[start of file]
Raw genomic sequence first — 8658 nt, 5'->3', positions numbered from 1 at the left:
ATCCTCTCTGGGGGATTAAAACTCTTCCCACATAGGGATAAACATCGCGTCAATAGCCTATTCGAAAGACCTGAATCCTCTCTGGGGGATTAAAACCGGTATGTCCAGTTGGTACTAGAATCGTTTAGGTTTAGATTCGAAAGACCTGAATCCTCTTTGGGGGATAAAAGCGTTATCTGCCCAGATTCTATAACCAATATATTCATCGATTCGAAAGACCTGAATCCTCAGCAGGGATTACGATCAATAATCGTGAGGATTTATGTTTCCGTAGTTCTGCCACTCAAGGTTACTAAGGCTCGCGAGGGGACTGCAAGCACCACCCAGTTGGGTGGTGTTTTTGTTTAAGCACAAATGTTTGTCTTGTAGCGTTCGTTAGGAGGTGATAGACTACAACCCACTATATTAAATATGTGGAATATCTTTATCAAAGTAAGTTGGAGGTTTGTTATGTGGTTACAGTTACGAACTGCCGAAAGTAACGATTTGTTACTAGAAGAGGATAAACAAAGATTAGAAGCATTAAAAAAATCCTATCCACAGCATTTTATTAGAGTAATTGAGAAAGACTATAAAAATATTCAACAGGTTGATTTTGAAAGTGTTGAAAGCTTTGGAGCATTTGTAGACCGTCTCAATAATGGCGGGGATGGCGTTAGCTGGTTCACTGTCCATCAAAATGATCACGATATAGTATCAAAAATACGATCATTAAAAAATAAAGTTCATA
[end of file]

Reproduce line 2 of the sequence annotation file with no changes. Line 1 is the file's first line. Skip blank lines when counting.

ATCCTCTCTGGGGGATTAAAACTCTTCCCACATAGGGATAAACATCGCGTCAATAGCCTATTCGAAAGACCTGAATCCTCTCTGGGGGATTAAAACCGGTATGTCCAGTTGGTACTAGAATCGTTTAGGTTTAGATTCGAAAGACCTGAATCCTCTTTGGGGGATAAAAGCGTTATCTGCCCAGATTCTATAACCAATATATTCATCGATTCGAAAGACCTGAATCCTCAGCAGGGATTACGATCAATAATCGTGAGGATTTATGTTTCCGTAGTTCTGCCACTCAAGGTTACTAAGGCTCGCGAGGGGACTGCAAGCACCACCCAGTTGGGTGGTGTTTTTGTTTAAGCACAAATGTTTGTCTTGTAGCGTTCGTTAGGAGGTGATAGACTACAACCCACTATATTAAATATGTGGAATATCTTTATCAAAGTAAGTTGGAGGTTTGTTATGTGGTTACAGTTACGAACTGCCGAAAGTAACGATTTGTTACTAGAAGAGGATAAACAAAGATTAGAAGCATTAAAAAAATCCTATCCACAGCATTTTATTAGAGTAATTGAGAAAGACTATAAAAATATTCAACAGGTTGATTTTGAAAGTGTTGAAAGCTTTGGAGCATTTGTAGACCGTCTCAATAATGGCGGGGATGGCGTTAGCTGGTTCACTGTCCATCAAAATGATCACGATATAGTATCAAAAATACGATCATTAAAAAATAAAGTTCATA